Chestnut Crepes Filled with Mascarpone and Honey

Recipe and photo by Tami Ganeles Weiser Yield:  12 servings (24 crepes total)
Prep Time:  25 minutes Cook Time:  50 minutes

Chestnut Crepes Filled with Mascarpone and Honey

This gluten-free chestnut crepe is easy to make ahead. Start the filling at least three hours or up to two days before, make the crepes and freeze if you’d like. It’s a great way to end a meal, fancy up a brunch or even, I kid you not—jazz up an after-school snack. It’s also terrific fall holiday fare—a light way to break fast, and brings in a hint of Italian-Jewish dessert cookery to your table. And btw, it’s always been gluten free. Allow 25 to 35 minutes for the batter to rest before you start to cook.

Ingredients

The Filling:

1 cup cream cheese, room temperature

1 cup mascarpone cheese, room temperature

½ cup chestnut or any full-flavored honey

1 teaspoon vanilla bean paste

Crepes:

2 cups (180 grams) chestnut flour

½ teaspoon (1.9 grams) kosher salt

2½ cups nonfat or 2 percent-fat milk

4 large eggs

2 tablespoons extra-virgin olive oil, plus more for greasing

¼ cup (51 grams) granulated sugar

Garnishes:

½ cup roasted chestnuts, chopped roughly into small dice (see Kitchen Tip)

½ cup semi-sweet or dark chocolate chips

Instructions

  1. Make the filling: In a mixing bowl, combine the cream cheese, mascarpone, honey, and vanilla, and mix until fully combined and smooth. Cover and refrigerate for at least 3 hours and up to 2 days, until firm but spreadable.
  2. Prepare the crepe batter: Combine the flour and salt in a large mixing bowl. Whisk the milk, eggs, oil, and sugar together in a separate bowl and gently pour into the flour mixture, whisking constantly, and mix until the flour is smooth and any lumps have dissolved. Cover the bowl with plastic wrap and allow the mixture to rest in the refrigerator for about 25 to 35  minutes.
  3. When the batter has rested, remove it from the refrigerator and position it near the stovetop (it can be used cold or at room temperature). Line a platter with parchment paper and prepare 24 more 10-inch sheets of parchment and have them handy near the stove. Heat an 8-inch nonstick crepe pan or 8-inch nonstick frying pan over medium-high heat. Drizzle about ½ tablespoon of oil into the hot pan and tilt and swirl to coat. Wipe gently with a paper towel. Set the towel aside.
  4. Stir the batter. Pour about ¼ cup into the pan and tilt and swirl to coat the bottom in a thin, even layer, pouring any extra back into the mixing bowl. The crepe should be much thinner than a pancake—about ⅛-inch thick or less. Cook the crepe for about 1 minute or until the first side browns lightly, then turn with a spatula and cook 45 seconds longer. Transfer to the parchment-lined plate and cover with another piece of  parchment paper.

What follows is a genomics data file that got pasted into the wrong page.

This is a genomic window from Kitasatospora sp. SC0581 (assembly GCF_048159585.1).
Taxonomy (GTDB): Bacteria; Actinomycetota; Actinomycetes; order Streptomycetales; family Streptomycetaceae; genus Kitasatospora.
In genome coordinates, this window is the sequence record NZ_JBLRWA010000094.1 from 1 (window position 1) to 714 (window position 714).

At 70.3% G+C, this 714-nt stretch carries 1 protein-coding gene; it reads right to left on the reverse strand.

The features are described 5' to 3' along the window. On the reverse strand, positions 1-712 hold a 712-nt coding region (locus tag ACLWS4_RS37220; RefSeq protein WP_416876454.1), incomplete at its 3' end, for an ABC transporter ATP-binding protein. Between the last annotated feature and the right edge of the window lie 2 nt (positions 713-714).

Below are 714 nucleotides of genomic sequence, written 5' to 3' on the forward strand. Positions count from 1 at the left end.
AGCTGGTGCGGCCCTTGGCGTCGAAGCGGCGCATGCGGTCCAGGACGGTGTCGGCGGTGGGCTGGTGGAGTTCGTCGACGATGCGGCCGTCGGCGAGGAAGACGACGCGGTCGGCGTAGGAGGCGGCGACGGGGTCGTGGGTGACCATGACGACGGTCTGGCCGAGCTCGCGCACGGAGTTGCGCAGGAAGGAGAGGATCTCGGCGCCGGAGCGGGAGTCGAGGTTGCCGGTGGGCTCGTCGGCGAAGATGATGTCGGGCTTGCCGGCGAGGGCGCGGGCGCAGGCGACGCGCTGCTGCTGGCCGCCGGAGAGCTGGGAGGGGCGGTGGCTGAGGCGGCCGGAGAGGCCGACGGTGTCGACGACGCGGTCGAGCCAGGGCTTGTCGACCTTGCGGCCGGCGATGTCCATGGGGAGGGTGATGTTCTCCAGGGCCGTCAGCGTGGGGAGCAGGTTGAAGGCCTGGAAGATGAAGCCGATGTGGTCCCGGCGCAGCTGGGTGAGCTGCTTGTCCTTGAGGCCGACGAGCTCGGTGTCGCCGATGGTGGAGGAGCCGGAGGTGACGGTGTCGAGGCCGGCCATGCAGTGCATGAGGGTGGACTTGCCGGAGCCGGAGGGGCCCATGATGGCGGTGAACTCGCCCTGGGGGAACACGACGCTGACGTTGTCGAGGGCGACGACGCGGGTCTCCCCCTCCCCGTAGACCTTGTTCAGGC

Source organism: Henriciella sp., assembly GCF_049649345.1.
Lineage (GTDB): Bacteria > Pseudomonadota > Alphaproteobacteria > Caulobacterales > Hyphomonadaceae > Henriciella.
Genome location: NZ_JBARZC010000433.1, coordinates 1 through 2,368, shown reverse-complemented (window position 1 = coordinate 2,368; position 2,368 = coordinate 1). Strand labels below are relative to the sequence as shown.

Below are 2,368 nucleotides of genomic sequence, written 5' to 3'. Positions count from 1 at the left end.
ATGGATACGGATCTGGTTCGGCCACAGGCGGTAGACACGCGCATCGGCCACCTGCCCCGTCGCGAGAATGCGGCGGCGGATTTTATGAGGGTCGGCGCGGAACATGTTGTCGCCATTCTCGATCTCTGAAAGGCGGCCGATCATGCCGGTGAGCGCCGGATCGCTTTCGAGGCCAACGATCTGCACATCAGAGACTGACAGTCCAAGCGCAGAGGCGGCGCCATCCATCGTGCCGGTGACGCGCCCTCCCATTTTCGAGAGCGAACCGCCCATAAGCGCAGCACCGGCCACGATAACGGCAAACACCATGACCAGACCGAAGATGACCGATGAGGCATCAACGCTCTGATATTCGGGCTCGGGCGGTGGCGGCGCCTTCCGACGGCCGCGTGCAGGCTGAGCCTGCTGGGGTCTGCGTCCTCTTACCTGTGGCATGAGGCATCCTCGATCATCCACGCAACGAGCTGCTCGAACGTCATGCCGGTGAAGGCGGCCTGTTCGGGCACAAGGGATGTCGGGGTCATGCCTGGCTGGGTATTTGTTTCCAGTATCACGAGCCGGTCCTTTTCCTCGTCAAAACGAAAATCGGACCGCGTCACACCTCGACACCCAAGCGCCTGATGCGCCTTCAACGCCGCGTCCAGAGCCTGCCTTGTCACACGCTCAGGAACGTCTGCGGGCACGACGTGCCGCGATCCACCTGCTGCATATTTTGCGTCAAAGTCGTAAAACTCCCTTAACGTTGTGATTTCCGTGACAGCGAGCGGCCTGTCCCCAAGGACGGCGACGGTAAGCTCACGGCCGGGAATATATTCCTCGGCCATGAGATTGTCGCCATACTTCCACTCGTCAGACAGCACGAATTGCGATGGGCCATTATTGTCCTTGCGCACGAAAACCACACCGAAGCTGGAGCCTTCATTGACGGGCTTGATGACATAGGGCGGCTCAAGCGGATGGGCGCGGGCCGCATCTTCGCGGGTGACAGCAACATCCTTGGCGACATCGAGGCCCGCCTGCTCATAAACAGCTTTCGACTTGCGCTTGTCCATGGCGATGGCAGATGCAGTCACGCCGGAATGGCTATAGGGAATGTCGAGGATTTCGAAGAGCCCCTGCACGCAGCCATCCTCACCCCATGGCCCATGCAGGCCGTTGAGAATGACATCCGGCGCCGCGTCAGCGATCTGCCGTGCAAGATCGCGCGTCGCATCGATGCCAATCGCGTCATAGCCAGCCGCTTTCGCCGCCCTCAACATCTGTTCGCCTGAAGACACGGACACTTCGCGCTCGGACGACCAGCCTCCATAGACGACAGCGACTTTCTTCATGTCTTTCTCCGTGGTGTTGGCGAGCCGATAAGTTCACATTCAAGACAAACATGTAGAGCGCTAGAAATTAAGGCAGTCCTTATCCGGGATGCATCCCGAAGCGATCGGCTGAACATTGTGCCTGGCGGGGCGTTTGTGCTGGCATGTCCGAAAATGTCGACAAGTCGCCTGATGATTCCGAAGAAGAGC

5. Regrease the pan by wiping it with the reserved, oiled paper towel. Continue cooking crepes and place them on the parchment until all the batter has been used. At this point, the crepes can be wrapped well in plastic wrap, frozen for up to 1 month and reheated.
  6. To serve: Defrost or lightly reheat them in the microwave for about 5 seconds. Place a crepe on a plate, spread with a heaping tablespoon of the filling, fold in half and then in half again, and scatter the chestnuts and chocolate on top.

Kitchen Tips

  1. Chestnuts are easier than ever to enjoy thanks to the availability of pre-roasted chestnuts sold in pouches in gourmet stores and better supermarkets. If you want to roast them yourself, buy fresh chestnuts, preheat the oven to 400°F, cut on “X” in the flat side of each chestnut with a sharp knife. Place the chestnuts, cut side up, on a baking sheet and bake for 25 to 30 minutes, until softened. Remove from the oven and transfer to a kitchen towel. Rub the chestnuts to loosen the skin, and peel. Just a warning—they are very difficult to peel. You can eat them as is or use in your recipe as directed.
  2. Unlike the batter for traditional flour crepes, this chestnut crepe batter can’t sit for very long. It will begin to ferment, like an Ethiopian injera or Yemenite lachoch flatbreads, and that twangy sour tang isn’t really invited to this dessert party. You simply want the chestnut flour to absorb the liquids a bit—which takes about half an hour; stir it up before pouring the batter.

Leave a Comment

All fields are required. Your email address will not be published.